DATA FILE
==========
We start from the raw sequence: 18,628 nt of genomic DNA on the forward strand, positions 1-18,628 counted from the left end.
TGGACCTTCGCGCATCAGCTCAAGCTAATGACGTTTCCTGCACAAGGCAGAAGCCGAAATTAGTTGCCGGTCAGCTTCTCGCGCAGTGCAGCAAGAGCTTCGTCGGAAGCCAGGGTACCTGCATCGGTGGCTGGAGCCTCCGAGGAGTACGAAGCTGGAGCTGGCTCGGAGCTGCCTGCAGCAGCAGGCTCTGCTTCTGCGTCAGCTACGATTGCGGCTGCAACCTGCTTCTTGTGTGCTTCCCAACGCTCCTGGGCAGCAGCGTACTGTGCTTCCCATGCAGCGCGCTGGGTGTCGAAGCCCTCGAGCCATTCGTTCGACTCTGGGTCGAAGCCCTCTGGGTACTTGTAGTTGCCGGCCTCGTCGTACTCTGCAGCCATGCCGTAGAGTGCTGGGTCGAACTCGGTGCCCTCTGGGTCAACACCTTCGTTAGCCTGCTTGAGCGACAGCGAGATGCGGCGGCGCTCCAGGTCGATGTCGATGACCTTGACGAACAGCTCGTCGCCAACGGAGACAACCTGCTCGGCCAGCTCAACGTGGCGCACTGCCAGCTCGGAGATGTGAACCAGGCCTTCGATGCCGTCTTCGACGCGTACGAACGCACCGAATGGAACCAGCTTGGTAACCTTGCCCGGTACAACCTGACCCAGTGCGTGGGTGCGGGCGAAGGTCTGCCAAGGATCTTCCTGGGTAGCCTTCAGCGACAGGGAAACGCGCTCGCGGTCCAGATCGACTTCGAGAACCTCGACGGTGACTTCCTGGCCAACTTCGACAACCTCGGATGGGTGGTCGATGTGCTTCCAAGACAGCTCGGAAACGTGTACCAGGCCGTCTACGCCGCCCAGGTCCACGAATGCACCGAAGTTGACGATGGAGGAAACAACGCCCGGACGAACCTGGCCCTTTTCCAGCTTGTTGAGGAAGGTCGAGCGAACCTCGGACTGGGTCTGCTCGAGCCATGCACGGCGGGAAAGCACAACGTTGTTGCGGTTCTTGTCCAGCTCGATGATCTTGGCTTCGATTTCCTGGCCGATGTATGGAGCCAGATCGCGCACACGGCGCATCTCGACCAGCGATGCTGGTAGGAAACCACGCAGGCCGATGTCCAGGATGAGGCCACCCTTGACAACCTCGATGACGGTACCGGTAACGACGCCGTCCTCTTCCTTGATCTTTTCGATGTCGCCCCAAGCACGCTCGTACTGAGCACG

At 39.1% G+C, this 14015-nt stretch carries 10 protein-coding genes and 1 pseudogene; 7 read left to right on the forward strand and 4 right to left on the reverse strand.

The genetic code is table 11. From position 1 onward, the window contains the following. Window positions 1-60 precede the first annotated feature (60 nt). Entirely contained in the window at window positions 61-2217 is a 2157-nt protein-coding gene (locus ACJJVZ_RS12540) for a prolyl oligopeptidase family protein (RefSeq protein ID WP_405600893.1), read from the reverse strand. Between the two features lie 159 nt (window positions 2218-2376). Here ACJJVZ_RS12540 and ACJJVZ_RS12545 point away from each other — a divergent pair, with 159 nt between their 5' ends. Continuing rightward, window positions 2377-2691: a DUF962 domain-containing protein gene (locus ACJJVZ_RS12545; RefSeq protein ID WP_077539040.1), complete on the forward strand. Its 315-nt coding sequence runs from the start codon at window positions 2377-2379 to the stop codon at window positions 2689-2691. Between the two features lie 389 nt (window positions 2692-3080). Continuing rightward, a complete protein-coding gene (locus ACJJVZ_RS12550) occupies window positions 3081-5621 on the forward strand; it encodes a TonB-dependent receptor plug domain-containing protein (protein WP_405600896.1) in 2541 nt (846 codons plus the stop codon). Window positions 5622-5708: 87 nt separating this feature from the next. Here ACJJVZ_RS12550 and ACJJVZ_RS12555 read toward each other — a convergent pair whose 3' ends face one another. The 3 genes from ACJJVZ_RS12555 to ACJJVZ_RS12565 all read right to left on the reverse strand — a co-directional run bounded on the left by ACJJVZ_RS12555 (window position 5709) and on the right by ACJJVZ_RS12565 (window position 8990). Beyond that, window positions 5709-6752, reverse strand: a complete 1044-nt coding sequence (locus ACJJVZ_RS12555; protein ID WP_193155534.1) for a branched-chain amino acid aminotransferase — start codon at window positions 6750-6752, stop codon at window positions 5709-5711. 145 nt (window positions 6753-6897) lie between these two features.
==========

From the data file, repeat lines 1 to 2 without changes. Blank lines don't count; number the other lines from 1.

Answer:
We start from the raw sequence: 18,628 nt of genomic DNA on the forward strand, positions 1-18,628 counted from the left end.
TGGACCTTCGCGCATCAGCTCAAGCTAATGACGTTTCCTGCACAAGGCAGAAGCCGAAATTAGTTGCCGGTCAGCTTCTCGCGCAGTGCAGCAAGAGCTTCGTCGGAAGCCAGGGTACCTGCATCGGTGGCTGGAGCCTCCGAGGAGTACGAAGCTGGAGCTGGCTCGGAGCTGCCTGCAGCAGCAGGCTCTGCTTCTGCGTCAGCTACGATTGCGGCTGCAACCTGCTTCTTGTGTGCTTCCCAACGCTCCTGGGCAGCAGCGTACTGTGCTTCCCATGCAGCGCGCTGGGTGTCGAAGCCCTCGAGCCATTCGTTCGACTCTGGGTCGAAGCCCTCTGGGTACTTGTAGTTGCCGGCCTCGTCGTACTCTGCAGCCATGCCGTAGAGTGCTGGGTCGAACTCGGTGCCCTCTGGGTCAACACCTTCGTTAGCCTGCTTGAGCGACAGCGAGATGCGGCGGCGCTCCAGGTCGATGTCGATGACCTTGACGAACAGCTCGTCGCCAACGGAGACAACCTGCTCGGCCAGCTCAACGTGGCGCACTGCCAGCTCGGAGATGTGAACCAGGCCTTCGATGCCGTCTTCGACGCGTACGAACGCACCGAATGGAACCAGCTTGGTAACCTTGCCCGGTACAACCTGACCCAGTGCGTGGGTGCGGGCGAAGGTCTGCCAAGGATCTTCCTGGGTAGCCTTCAGCGACAGGGAAACGCGCTCGCGGTCCAGATCGACTTCGAGAACCTCGACGGTGACTTCCTGGCCAACTTCGACAACCTCGGATGGGTGGTCGATGTGCTTCCAAGACAGCTCGGAAACGTGTACCAGGCCGTCTACGCCGCCCAGGTCCACGAATGCACCGAAGTTGACGATGGAGGAAACAACGCCCGGACGAACCTGGCCCTTTTCCAGCTTGTTGAGGAAGGTCGAGCGAACCTCGGACTGGGTCTGCTCGAGCCATGCACGGCGGGAAAGCACAACGTTGTTGCGGTTCTTGTCCAGCTCGATGATCTTGGCTTCGATTTCCTGGCCGATGTATGGAGCCAGATCGCGCACACGGCGCATCTCGACCAGCGATGCTGGTAGGAAACCACGCAGGCCGATGTCCAGGATGAGGCCACCCTTGACAACCTCGATGACGGTACCGGTAACGACGCCGTCCTCTTCCTTGATCTTTTCGATGTCGCCCCAAGCACGCTCGTACTGAGCACG